Daily Reflection
September 23rd, 2007

Larry Gillick, S.J.

Deglman Center for Ignatian Spirituality
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Names and titles can be expression of activities. Nicknames can refer to actions, stature, something physical. We each can have several names, family-of-origin names, names based on our commitments, titles that flow from our position in an organization. To my siblings I am Rory, here in my community I am Larry and Superior, (when they want special permission) I think. On campus I am Father and sometimes “Hey you”.

When preparing to celebrate the Eucharist or any time we pray, it is very helpful to check in with our selves to see just which name I am calling myself at that time. Whoever I am, that is where God’s attentive love is centered. As we journey toward the Eucharistic celebration, we can reflect on such names we might go by and allow God’s prayer over us to rename and reframe us and our relationships. At the Eucharist, Jesus claims us and names us, “My Body”.


The prophet Amos has had four visions granted him by God concerning Israel. A swarm of locusts, a drought, a measuring plumb-line and the one which opens the chapter from which our First Reading comes, a basket of fruit. All four visions indicate that Israel has not been faithful to their relationship with God. They literally do not measure up. The fruit in the basket is rotten and God means to punish Israel.

Amos has been announcing their crooked ways and has been charged not to speak any further. Of course he has to, because the Word is in him. What we hear is such a denunciation of the unjust business practices of the times. When Amos had pleaded with God not to send pestilence upon the people, God had relented, but through the preaching of Amos, things have not improved. What we hear today is an other warning to those practicing crooked dealings. Amos mimics their usual complaints, “When will the Sabbath be over, the celebration of the new moon so we can get back to work?” There are corners to be cut, the cheating to be extended.

Then Amos speaks for God that God will remember every little cheating corner they have done. Amos is no longer going to try to argue out of the divine plan as pictured in the visions, but he will not discontinue his prophetic warnings.

The Gospel continues Luke’s challengings of those who are greedy and centered on wealth. We hear first a parable which does need some study for understanding. A trusted servant has betrayed his master and not dealt well with the master’s property. He is summoned and his job is terminated. He reflects that he is in bad shape in terms of the future. He makes little deals with his fellow servants by which He asks various fellow servants how much they owe the master. He tells them to consider the debt officially much less. In this way he makes good friends with these fellow servants who in turn will remember him in the days of need ahead. The master, upon finding out about this, commends the trickiness of the servant which he says is prudent.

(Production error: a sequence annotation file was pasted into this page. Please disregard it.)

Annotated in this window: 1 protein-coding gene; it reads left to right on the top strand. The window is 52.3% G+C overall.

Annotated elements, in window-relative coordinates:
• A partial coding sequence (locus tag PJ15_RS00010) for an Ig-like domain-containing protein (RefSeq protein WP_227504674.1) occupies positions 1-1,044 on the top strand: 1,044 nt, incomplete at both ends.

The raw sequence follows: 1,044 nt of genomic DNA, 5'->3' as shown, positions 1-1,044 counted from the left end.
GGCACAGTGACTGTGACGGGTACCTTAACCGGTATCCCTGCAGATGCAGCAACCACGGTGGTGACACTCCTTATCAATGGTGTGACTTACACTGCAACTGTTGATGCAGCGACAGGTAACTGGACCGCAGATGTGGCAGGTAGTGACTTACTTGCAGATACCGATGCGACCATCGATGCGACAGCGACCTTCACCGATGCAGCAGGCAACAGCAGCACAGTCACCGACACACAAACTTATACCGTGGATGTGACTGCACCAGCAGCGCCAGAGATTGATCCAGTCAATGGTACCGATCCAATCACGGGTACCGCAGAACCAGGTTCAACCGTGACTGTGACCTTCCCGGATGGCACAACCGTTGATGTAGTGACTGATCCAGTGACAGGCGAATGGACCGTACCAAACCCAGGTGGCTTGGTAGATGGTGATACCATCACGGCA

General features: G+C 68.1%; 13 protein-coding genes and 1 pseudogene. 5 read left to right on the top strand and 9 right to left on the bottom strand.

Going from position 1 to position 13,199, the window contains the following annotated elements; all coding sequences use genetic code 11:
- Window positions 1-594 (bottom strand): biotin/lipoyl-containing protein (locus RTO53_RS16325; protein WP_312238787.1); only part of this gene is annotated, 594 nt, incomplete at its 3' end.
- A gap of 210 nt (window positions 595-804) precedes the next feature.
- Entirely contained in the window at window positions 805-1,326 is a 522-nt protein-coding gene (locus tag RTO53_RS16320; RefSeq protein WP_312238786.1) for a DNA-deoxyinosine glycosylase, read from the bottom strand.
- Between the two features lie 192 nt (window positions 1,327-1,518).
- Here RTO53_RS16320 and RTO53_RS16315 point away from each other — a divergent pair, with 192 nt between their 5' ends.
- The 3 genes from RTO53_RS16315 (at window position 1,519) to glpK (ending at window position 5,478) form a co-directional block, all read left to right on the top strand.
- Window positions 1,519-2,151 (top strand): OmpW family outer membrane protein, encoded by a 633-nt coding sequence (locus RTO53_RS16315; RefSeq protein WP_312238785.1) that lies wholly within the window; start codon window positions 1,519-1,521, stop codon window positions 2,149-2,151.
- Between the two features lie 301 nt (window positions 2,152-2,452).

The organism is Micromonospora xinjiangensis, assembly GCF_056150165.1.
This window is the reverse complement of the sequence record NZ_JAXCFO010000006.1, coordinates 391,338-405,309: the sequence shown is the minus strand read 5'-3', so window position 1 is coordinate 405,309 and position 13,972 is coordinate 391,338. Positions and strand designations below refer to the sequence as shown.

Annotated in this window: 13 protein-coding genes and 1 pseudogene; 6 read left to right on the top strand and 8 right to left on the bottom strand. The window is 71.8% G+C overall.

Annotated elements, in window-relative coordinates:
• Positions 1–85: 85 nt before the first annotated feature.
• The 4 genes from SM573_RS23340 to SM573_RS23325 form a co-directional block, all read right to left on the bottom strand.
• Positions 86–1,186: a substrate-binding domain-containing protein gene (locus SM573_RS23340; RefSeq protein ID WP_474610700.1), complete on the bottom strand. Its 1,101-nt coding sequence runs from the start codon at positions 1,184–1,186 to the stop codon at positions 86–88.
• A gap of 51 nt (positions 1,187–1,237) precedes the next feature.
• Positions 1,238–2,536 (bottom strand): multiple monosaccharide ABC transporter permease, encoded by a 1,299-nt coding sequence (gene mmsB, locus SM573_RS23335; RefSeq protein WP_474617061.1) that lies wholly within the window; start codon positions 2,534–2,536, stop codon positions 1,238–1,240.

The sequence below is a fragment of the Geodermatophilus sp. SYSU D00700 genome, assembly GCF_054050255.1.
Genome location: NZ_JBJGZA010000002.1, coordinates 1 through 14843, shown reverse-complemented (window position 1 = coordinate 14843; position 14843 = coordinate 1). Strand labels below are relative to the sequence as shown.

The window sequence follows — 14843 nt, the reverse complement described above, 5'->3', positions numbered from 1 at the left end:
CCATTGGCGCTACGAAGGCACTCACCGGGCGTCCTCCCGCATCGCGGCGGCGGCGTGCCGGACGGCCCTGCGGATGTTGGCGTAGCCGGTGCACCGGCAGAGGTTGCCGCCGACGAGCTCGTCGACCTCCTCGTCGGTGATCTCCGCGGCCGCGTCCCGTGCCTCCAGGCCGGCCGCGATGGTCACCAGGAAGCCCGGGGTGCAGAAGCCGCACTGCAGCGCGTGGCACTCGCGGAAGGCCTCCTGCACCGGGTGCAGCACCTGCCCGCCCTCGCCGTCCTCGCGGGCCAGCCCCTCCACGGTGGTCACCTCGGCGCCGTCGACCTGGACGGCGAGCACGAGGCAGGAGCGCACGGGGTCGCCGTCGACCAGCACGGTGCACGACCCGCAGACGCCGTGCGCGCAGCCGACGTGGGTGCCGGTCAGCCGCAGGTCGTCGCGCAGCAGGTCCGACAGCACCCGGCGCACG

Jesus finishes the parable and then says something seemingly a bit crooked too. He affirms that the sinful people of this generation are more prudent in their usual dealings, than are the “children of light.” Then Jesus says that all should make friends with wealth, because it will fail in the long run and the resulting wisdom will lead to the eternal dwelling. The Gospel closes with proverb-like sayings about those who are faithful with the smaller things will be trusted with the larger and the opposite is true as well. These sayings, while oh so true, are not as confusing as the larger portion of the reading for today.

Money, when it is not our master, can do great and wonderful things. The “children of light” are those who try to live toward the good, the Light. As children of the light we are invited to be prudent about what is important ultimately to us as those who are of “this generation”, who like the unworthy servant, are prudent for what they think is the “long term.” We are to continue making friends with the Light in Whom we can differ between the “short” and “long” term.

During the night, last night, our little house was broken into. The intruder entered the room of one of the priests who jumped from bed and frightened the man away. Later a second member found out that his wallet was minus a credit card and fifty dollars. That is a lot of money and I was pouting about the violation and the loss until I began reading about making friends with wealth until it fails.

The thief did have a “short run” down the stairs and I tried praying for the fellow for his “long run”. And my personal freedom from “our” money. Not so easy a prayer to have at mass this morning. The robber ultimately did find the credit card failing him when the card-company cancelled his spree of chargings. He was tricky in the “short run”, but he will have to keep running I suspect. My prayer ended peacefully there for him, that he could stop running for the “short term” in the dark, and find walking in the “light” more peaceful. Ultimately this is what the Light and the Gospel are about, the “long run” and what is prudently important for us to receive the light and resulting in the Life to come.

Prudence in the Christian Light is to sense, distinguish and choose wisely about the tensions between the “now” and the eternal “then”. Using our money to do the good is a wisdom. Using money or any creature as the ultimate is choosing in the darkness and living in the darkness will frighten us and make us keeping running away.

“You have laid down your precepts to be faithfully kept. May my footsteps be firm in keeping your commands.” Ps. 119 4-5

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